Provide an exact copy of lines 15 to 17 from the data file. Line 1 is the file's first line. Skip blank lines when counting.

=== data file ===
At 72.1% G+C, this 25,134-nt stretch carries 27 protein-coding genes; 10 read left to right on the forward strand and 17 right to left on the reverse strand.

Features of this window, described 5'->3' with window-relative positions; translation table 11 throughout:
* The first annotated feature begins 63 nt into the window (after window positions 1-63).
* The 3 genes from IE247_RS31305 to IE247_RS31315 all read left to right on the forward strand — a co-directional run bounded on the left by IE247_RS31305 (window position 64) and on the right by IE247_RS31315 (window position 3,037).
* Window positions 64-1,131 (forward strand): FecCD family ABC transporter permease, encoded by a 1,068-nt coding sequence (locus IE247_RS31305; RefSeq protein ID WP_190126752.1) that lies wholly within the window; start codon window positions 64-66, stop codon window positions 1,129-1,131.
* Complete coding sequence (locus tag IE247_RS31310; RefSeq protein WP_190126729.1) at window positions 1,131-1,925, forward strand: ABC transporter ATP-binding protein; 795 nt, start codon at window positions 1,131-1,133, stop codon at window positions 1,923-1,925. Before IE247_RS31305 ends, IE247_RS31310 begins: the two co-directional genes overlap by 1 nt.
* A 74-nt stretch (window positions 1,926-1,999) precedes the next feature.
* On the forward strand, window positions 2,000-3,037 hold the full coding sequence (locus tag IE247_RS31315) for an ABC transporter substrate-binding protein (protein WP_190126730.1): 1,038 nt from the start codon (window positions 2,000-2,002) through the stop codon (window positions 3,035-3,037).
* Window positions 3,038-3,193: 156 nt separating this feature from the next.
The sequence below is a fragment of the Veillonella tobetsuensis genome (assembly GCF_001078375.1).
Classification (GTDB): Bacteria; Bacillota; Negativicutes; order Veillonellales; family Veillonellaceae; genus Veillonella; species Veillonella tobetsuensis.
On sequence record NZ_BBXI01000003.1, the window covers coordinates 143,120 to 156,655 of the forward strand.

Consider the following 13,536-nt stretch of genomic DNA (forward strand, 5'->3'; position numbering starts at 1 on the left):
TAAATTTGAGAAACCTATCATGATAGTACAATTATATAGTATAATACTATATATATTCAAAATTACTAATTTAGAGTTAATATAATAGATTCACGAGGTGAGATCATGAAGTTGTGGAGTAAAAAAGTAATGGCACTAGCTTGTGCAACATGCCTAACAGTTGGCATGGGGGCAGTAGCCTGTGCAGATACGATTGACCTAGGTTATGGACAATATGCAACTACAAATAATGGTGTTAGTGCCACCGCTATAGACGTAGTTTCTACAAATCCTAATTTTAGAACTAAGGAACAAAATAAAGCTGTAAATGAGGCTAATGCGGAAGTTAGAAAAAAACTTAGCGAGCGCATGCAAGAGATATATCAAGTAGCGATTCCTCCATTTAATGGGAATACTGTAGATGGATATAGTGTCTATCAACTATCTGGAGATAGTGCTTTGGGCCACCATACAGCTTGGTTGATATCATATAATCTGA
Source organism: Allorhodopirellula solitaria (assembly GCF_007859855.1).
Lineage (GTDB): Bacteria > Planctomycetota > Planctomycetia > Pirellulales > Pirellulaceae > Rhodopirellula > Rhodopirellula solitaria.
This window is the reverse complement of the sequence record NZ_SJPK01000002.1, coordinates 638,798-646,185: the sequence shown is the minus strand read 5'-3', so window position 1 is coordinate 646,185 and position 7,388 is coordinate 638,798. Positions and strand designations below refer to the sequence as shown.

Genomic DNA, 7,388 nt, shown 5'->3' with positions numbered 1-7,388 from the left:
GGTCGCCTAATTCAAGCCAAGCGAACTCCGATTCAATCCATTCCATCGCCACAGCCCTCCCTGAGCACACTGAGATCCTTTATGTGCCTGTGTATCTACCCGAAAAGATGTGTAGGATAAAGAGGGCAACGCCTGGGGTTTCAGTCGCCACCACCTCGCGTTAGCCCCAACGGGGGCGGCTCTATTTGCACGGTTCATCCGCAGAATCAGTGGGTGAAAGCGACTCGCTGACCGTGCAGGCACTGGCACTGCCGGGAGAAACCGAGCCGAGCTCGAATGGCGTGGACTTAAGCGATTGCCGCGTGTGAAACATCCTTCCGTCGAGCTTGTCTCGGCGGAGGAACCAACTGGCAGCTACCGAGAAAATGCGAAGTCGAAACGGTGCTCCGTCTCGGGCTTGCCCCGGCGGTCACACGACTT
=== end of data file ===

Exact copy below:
Source organism: Allorhodopirellula solitaria (assembly GCF_007859855.1).
Lineage (GTDB): Bacteria > Planctomycetota > Planctomycetia > Pirellulales > Pirellulaceae > Rhodopirellula > Rhodopirellula solitaria.
This window is the reverse complement of the sequence record NZ_SJPK01000002.1, coordinates 638,798-646,185: the sequence shown is the minus strand read 5'-3', so window position 1 is coordinate 646,185 and position 7,388 is coordinate 638,798. Positions and strand designations below refer to the sequence as shown.